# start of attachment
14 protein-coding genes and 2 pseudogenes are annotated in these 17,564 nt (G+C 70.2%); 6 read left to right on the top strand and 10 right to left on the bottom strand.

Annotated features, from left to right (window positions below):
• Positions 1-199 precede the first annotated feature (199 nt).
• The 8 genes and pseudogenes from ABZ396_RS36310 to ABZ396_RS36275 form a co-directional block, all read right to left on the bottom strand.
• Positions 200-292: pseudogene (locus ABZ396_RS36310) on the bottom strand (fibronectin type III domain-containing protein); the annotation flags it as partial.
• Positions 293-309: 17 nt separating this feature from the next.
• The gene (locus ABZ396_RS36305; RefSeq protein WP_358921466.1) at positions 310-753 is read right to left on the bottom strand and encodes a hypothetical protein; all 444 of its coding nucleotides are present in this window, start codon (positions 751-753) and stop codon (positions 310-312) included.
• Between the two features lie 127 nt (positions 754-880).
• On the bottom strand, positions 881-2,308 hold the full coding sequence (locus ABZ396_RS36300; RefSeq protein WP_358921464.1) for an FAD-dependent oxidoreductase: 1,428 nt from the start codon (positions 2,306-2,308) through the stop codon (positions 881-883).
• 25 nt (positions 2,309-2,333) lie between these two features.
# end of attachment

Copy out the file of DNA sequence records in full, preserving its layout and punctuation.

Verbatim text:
14 protein-coding genes and 2 pseudogenes are annotated in these 17,564 nt (G+C 70.2%); 6 read left to right on the top strand and 10 right to left on the bottom strand.

Annotated features, from left to right (window positions below):
• Positions 1-199 precede the first annotated feature (199 nt).
• The 8 genes and pseudogenes from ABZ396_RS36310 to ABZ396_RS36275 form a co-directional block, all read right to left on the bottom strand.
• Positions 200-292: pseudogene (locus ABZ396_RS36310) on the bottom strand (fibronectin type III domain-containing protein); the annotation flags it as partial.
• Positions 293-309: 17 nt separating this feature from the next.
• The gene (locus ABZ396_RS36305; RefSeq protein WP_358921466.1) at positions 310-753 is read right to left on the bottom strand and encodes a hypothetical protein; all 444 of its coding nucleotides are present in this window, start codon (positions 751-753) and stop codon (positions 310-312) included.
• Between the two features lie 127 nt (positions 754-880).
• On the bottom strand, positions 881-2,308 hold the full coding sequence (locus ABZ396_RS36300; RefSeq protein WP_358921464.1) for an FAD-dependent oxidoreductase: 1,428 nt from the start codon (positions 2,306-2,308) through the stop codon (positions 881-883).
• 25 nt (positions 2,309-2,333) lie between these two features.